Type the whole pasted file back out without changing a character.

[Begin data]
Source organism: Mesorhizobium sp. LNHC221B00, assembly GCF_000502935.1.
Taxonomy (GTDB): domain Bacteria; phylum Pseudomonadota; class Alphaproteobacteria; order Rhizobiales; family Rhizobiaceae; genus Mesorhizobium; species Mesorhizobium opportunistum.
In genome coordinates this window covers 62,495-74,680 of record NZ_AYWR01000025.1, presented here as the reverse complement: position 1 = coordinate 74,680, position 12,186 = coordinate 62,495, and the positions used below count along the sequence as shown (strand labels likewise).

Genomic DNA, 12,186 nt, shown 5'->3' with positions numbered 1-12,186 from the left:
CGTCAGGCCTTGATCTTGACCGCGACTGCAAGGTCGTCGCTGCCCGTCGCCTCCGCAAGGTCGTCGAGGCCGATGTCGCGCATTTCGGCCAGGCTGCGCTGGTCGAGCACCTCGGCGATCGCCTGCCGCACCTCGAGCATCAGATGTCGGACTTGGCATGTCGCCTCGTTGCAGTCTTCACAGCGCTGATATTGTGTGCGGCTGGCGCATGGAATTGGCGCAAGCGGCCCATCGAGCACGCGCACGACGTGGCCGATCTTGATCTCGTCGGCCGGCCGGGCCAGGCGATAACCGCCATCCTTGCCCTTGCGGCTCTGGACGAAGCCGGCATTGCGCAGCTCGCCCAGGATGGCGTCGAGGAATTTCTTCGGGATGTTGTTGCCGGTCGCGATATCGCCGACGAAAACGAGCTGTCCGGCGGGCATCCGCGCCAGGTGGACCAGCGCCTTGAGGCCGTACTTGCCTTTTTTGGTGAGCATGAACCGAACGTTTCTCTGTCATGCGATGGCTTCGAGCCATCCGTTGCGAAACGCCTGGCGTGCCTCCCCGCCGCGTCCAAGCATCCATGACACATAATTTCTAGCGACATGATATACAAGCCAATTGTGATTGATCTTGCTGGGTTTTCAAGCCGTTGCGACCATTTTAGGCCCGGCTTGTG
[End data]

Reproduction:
Source organism: Mesorhizobium sp. LNHC221B00, assembly GCF_000502935.1.
Taxonomy (GTDB): domain Bacteria; phylum Pseudomonadota; class Alphaproteobacteria; order Rhizobiales; family Rhizobiaceae; genus Mesorhizobium; species Mesorhizobium opportunistum.
In genome coordinates this window covers 62,495-74,680 of record NZ_AYWR01000025.1, presented here as the reverse complement: position 1 = coordinate 74,680, position 12,186 = coordinate 62,495, and the positions used below count along the sequence as shown (strand labels likewise).

Genomic DNA, 12,186 nt, shown 5'->3' with positions numbered 1-12,186 from the left:
CGTCAGGCCTTGATCTTGACCGCGACTGCAAGGTCGTCGCTGCCCGTCGCCTCCGCAAGGTCGTCGAGGCCGATGTCGCGCATTTCGGCCAGGCTGCGCTGGTCGAGCACCTCGGCGATCGCCTGCCGCACCTCGAGCATCAGATGTCGGACTTGGCATGTCGCCTCGTTGCAGTCTTCACAGCGCTGATATTGTGTGCGGCTGGCGCATGGAATTGGCGCAAGCGGCCCATCGAGCACGCGCACGACGTGGCCGATCTTGATCTCGTCGGCCGGCCGGGCCAGGCGATAACCGCCATCCTTGCCCTTGCGGCTCTGGACGAAGCCGGCATTGCGCAGCTCGCCCAGGATGGCGTCGAGGAATTTCTTCGGGATGTTGTTGCCGGTCGCGATATCGCCGACGAAAACGAGCTGTCCGGCGGGCATCCGCGCCAGGTGGACCAGCGCCTTGAGGCCGTACTTGCCTTTTTTGGTGAGCATGAACCGAACGTTTCTCTGTCATGCGATGGCTTCGAGCCATCCGTTGCGAAACGCCTGGCGTGCCTCCCCGCCGCGTCCAAGCATCCATGACACATAATTTCTAGCGACATGATATACAAGCCAATTGTGATTGATCTTGCTGGGTTTTCAAGCCGTTGCGACCATTTTAGGCCCGGCTTGTG